In classrooms, lecture halls, and conference rooms, PCs are connected to projectors through VGA cables to transmit red-green-blue (RGB) video signals. The average cable length depends on the room size and ceiling height, but most cables are shorter than 100 m. This article shows how the ADA4858-3 triple high-speed current-feedback op amp with integrated charge pump (see Appendix) can drive and equalize up to 100 m of VGA cable. This convenient, inexpensive, easy-to-implement solution—added between the PC and the cable—requires only a few passive components and a single 3.3-V to 5-V supply that can be generated from a USB port.
Driving and Equalizing a 45-m VGA Cable
Figure 1 shows one channel of a VGA cable equalizer based on the ADA4858-3 amplifier. Three channels are required for a complete RGB equalizer. The 150-Ωload resistor represents the 75-Ωterminated cable and its impedance-matching drive resistor.
Figure 2 shows the large-signal frequency response of a 45-m VGA cable, the equalizer, and the equalizer/cable combination. In addition to the 6-dB attenuation inherent in the impedance-matched cable drive, the VGA cable has a 0.6-dB loss for frequencies lower than 1 MHz and an 8-dB loss at 100 MHz. To restore the signal strength, the equalizer must deliver 6.6-dB gain at low frequency and 14-dB gain at 100 MHz to boost the original signal by 6 dB for RGB video applications. The cable/equalizer combination shows a 100:1 improvement in 1-dB flatness, from 1.6 MHz unequalized to 160 MHz with equalization.
Equalization also improves the transient response, as shown in Figure 3. The high and low frequencies are restored, providing a sharper image without the smearing caused by the cable.
The transfer function of this circuit is given by Equation 1. The magnitude is given by Equation 2.
Driving and Equalizing a 105-m VGA Cable
Figure 4 shows the schematic for driving a 105-m cable. This length was chosen because it is close to the maximum equalization of which the ADA4858-3 is capable. The schematic is similar to Figure 1, except for the addition of the RZCZ feedback network that creates a pole to reduce the value of RF at the higher frequencies.
Figure 5 shows the large-signal frequency response of the 105-m cable, the corresponding equalizer, and the combination of the two. The −3-dB bandwidth of the cable is about 2 MHz before equalization and 90 MHz after equalization; the −1-dB bandwidth has improved from 0.7 kHz to 75 MHz.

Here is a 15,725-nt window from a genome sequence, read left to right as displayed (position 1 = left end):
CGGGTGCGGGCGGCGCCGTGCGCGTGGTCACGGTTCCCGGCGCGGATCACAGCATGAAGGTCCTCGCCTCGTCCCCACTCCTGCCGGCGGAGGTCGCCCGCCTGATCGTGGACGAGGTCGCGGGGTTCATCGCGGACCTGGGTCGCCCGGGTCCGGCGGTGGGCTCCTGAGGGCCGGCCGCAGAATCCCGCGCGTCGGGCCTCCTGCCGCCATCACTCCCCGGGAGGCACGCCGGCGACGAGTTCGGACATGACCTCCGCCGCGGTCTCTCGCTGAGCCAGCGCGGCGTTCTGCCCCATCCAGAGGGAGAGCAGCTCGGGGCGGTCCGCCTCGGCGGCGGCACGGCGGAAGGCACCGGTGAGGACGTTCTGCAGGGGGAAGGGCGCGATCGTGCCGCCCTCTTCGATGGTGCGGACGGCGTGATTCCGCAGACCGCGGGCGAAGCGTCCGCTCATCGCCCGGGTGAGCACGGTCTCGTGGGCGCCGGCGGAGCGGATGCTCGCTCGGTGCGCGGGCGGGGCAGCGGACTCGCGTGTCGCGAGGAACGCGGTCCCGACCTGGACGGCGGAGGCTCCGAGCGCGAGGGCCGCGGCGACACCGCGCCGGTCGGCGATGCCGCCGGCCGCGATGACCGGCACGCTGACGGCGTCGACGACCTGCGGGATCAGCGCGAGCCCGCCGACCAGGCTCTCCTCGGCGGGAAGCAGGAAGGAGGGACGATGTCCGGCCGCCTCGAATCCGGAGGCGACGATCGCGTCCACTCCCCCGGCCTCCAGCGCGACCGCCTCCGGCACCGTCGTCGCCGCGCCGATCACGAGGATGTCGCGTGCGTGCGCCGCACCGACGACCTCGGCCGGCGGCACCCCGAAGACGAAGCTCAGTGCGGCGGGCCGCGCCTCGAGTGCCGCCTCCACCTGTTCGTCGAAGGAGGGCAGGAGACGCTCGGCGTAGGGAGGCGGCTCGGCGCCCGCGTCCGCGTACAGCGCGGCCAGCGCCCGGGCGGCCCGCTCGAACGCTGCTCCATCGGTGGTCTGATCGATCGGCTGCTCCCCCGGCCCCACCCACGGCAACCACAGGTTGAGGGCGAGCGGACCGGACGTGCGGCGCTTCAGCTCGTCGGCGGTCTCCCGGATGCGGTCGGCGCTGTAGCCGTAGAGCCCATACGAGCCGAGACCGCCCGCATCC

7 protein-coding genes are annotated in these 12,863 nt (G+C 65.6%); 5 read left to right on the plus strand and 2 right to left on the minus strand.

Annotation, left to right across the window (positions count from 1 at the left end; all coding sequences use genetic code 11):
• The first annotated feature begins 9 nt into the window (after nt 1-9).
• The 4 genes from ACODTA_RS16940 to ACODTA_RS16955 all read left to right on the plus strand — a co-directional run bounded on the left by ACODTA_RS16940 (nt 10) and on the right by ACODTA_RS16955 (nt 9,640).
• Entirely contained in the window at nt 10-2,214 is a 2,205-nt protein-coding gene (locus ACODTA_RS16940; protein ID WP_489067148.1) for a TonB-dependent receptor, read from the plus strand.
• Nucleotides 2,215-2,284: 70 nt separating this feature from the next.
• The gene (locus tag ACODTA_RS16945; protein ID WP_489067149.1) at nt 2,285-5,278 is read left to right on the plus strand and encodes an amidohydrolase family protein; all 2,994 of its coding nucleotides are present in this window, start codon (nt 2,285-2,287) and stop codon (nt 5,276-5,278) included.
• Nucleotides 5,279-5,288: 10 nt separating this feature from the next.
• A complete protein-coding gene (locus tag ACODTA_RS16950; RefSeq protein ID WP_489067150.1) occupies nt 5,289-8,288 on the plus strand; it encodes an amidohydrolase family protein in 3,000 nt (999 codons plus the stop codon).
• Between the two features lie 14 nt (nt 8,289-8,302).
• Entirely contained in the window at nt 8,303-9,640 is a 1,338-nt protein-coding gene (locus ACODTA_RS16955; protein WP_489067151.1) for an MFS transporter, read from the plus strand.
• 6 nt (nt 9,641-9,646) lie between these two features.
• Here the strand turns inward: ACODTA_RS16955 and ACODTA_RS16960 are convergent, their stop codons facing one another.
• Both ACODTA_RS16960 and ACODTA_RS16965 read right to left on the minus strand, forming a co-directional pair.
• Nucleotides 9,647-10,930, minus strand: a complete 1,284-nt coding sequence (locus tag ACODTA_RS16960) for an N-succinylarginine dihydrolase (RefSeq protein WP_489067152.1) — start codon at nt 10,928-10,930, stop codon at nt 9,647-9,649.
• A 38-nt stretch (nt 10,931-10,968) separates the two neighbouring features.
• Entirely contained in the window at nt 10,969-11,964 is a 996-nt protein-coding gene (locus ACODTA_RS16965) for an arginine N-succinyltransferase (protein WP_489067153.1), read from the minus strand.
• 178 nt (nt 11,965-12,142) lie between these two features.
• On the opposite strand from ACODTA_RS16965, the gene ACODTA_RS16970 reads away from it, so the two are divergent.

Figure 6 shows the transient response. Both high- and low frequencies have been restored. With more tweaking, better flatness between 1 MHz and 10 MHz could have been achieved for even better fidelity to the input signal.
Figure 7 shows the schematic for all three channels (R, G, B), including all of the components required for a standalone solution. A mini USB port powers the overall system. R4, R5, and R6 are chosen to match the characteristic impedance of the cable.
This article describes how to use the ADA4858-3 triple video driver to drive and equalize up to 100 m of VGA cable when transmitting RGB video. Two examples based on 45-m and 105-m cables are shown, but the solution can be scaled to accommodate various cable lengths. Convenient, inexpensive, and easy to implement, it combines the ADA4858-3, a few passive components, and a single 3.3-V to 5-V supply, which can be generated from a USB port.
The ADA4858-3 triple current-feedback op amp draws only 42 mA of total quiescent current—including the charge pump. To further reduce the power consumption, a power-down feature lowers the total supply current to 2.5 mA when the amplifier is not being used; the charge pump, which eliminates the need for negative supplies, can still power external components in this mode. The ADA4858-3's wide input common-mode voltage range extends from 1.8 V below ground to 1.2 V below the positive rail (in 5-V operation). The 600 MHz bandwidth and 600 V/µs slew rate make it well suited for many high-speed applications, and the 0.1-dB flatness at frequencies up to 85 MHz (G = 2, 150-Ωload) make it well suited for professional- and consumer video. In addition, current-feedback amplifiers avoid the gain-bandwidth limitation of voltage-feedback amplifiers.
The on-chip charge pump creates a negative supply whose voltage depends on the positive supply voltage. With a 5-V positive supply, the charge pump generates a −3-V negative supply with 150 mA output current; with a 3.3-V supply, the charge pump generates a −2-V negative supply with 45 mA output current. External capacitors, C1 and C2, should have capacitance between 1 µF and 4 µF, with low ESR and low ESL, and should be placed as closely as possible to the ADA4858-3. C1 is connected between C1_a and C1_b; C2 is connected between CPO and ground.